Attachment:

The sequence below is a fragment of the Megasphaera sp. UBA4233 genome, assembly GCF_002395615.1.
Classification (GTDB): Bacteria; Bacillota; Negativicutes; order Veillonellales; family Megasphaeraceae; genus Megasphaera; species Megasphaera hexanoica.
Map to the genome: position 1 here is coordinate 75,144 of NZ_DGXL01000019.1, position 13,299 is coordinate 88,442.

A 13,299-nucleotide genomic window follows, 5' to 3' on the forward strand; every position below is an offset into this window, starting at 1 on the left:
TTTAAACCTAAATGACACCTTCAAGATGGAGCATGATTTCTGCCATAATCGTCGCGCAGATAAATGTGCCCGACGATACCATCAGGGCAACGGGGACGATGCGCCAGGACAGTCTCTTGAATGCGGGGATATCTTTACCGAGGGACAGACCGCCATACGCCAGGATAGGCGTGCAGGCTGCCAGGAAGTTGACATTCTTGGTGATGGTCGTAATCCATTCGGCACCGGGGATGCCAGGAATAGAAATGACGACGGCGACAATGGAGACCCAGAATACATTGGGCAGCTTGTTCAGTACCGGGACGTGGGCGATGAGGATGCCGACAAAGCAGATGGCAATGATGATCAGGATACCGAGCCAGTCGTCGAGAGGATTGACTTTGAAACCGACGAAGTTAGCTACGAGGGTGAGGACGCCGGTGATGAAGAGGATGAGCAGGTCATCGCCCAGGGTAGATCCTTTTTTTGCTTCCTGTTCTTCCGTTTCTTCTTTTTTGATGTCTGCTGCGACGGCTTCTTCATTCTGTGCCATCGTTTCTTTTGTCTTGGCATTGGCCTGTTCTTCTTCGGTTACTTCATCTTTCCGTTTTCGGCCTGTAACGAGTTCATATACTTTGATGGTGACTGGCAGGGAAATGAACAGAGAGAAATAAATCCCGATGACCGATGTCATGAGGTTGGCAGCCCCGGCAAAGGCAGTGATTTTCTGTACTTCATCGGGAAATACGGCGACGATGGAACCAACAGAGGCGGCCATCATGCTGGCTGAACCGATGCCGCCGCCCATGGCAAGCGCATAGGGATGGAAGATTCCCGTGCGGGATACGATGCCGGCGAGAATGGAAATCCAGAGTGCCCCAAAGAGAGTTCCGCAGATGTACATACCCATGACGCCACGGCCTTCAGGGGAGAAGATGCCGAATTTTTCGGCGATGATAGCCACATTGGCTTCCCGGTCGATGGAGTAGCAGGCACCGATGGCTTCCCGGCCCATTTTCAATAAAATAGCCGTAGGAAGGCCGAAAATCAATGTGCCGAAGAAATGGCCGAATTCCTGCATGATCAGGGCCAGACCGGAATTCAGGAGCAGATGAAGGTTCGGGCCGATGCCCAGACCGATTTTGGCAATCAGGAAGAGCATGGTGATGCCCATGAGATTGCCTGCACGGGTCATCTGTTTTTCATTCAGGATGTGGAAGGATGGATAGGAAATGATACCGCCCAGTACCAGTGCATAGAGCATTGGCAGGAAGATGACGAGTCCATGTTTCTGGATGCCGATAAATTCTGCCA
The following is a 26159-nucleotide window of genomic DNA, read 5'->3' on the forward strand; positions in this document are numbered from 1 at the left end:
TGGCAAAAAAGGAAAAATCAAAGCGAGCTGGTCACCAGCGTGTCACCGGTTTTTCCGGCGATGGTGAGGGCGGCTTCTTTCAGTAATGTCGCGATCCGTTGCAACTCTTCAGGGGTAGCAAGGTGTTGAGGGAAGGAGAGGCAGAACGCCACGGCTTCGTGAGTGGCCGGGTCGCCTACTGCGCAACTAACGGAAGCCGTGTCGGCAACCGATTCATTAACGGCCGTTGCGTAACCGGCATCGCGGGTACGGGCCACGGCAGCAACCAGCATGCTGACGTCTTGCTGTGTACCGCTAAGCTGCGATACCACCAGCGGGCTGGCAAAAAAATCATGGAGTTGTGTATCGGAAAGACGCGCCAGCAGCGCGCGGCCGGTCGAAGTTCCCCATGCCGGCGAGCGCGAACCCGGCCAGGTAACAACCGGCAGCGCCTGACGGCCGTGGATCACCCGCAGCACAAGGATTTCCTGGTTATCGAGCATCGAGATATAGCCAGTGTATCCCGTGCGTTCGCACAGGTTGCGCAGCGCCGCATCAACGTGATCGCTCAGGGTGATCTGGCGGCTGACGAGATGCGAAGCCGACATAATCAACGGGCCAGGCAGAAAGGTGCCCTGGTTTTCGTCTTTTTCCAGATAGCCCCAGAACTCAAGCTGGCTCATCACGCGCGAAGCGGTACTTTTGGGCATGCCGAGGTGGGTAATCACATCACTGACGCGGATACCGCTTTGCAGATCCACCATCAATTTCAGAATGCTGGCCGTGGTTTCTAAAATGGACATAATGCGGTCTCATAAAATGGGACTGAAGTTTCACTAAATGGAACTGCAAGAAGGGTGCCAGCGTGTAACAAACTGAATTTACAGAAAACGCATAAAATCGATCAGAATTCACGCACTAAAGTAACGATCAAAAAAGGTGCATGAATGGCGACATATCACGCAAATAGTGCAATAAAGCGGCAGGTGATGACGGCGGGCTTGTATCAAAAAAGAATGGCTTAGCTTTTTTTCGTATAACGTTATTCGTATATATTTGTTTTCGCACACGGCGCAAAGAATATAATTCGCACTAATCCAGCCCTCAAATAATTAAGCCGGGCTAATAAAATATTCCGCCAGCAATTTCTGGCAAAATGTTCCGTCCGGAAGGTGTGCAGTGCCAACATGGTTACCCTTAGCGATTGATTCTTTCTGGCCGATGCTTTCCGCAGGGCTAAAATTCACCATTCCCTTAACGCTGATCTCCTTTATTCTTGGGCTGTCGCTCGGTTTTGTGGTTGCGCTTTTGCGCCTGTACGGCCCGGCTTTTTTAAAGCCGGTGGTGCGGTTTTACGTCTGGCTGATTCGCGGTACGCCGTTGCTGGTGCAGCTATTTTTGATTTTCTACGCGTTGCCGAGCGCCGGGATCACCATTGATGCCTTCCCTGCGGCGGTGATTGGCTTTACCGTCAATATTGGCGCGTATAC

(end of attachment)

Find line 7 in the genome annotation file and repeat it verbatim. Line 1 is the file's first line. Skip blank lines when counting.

TGGCAAAAAAGGAAAAATCAAAGCGAGCTGGTCACCAGCGTGTCACCGGTTTTTCCGGCGATGGTGAGGGCGGCTTCTTTCAGTAATGTCGCGATCCGTTGCAACTCTTCAGGGGTAGCAAGGTGTTGAGGGAAGGAGAGGCAGAACGCCACGGCTTCGTGAGTGGCCGGGTCGCCTACTGCGCAACTAACGGAAGCCGTGTCGGCAACCGATTCATTAACGGCCGTTGCGTAACCGGCATCGCGGGTACGGGCCACGGCAGCAACCAGCATGCTGACGTCTTGCTGTGTACCGCTAAGCTGCGATACCACCAGCGGGCTGGCAAAAAAATCATGGAGTTGTGTATCGGAAAGACGCGCCAGCAGCGCGCGGCCGGTCGAAGTTCCCCATGCCGGCGAGCGCGAACCCGGCCAGGTAACAACCGGCAGCGCCTGACGGCCGTGGATCACCCGCAGCACAAGGATTTCCTGGTTATCGAGCATCGAGATATAGCCAGTGTATCCCGTGCGTTCGCACAGGTTGCGCAGCGCCGCATCAACGTGATCGCTCAGGGTGATCTGGCGGCTGACGAGATGCGAAGCCGACATAATCAACGGGCCAGGCAGAAAGGTGCCCTGGTTTTCGTCTTTTTCCAGATAGCCCCAGAACTCAAGCTGGCTCATCACGCGCGAAGCGGTACTTTTGGGCATGCCGAGGTGGGTAATCACATCACTGACGCGGATACCGCTTTGCAGATCCACCATCAATTTCAGAATGCTGGCCGTGGTTTCTAAAATGGACATAATGCGGTCTCATAAAATGGGACTGAAGTTTCACTAAATGGAACTGCAAGAAGGGTGCCAGCGTGTAACAAACTGAATTTACAGAAAACGCATAAAATCGATCAGAATTCACGCACTAAAGTAACGATCAAAAAAGGTGCATGAATGGCGACATATCACGCAAATAGTGCAATAAAGCGGCAGGTGATGACGGCGGGCTTGTATCAAAAAAGAATGGCTTAGCTTTTTTTCGTATAACGTTATTCGTATATATTTGTTTTCGCACACGGCGCAAAGAATATAATTCGCACTAATCCAGCCCTCAAATAATTAAGCCGGGCTAATAAAATATTCCGCCAGCAATTTCTGGCAAAATGTTCCGTCCGGAAGGTGTGCAGTGCCAACATGGTTACCCTTAGCGATTGATTCTTTCTGGCCGATGCTTTCCGCAGGGCTAAAATTCACCATTCCCTTAACGCTGATCTCCTTTATTCTTGGGCTGTCGCTCGGTTTTGTGGTTGCGCTTTTGCGCCTGTACGGCCCGGCTTTTTTAAAGCCGGTGGTGCGGTTTTACGTCTGGCTGATTCGCGGTACGCCGTTGCTGGTGCAGCTATTTTTGATTTTCTACGCGTTGCCGAGCGCCGGGATCACCATTGATGCCTTCCCTGCGGCGGTGATTGGCTTTACCGTCAATATTGGCGCGTATAC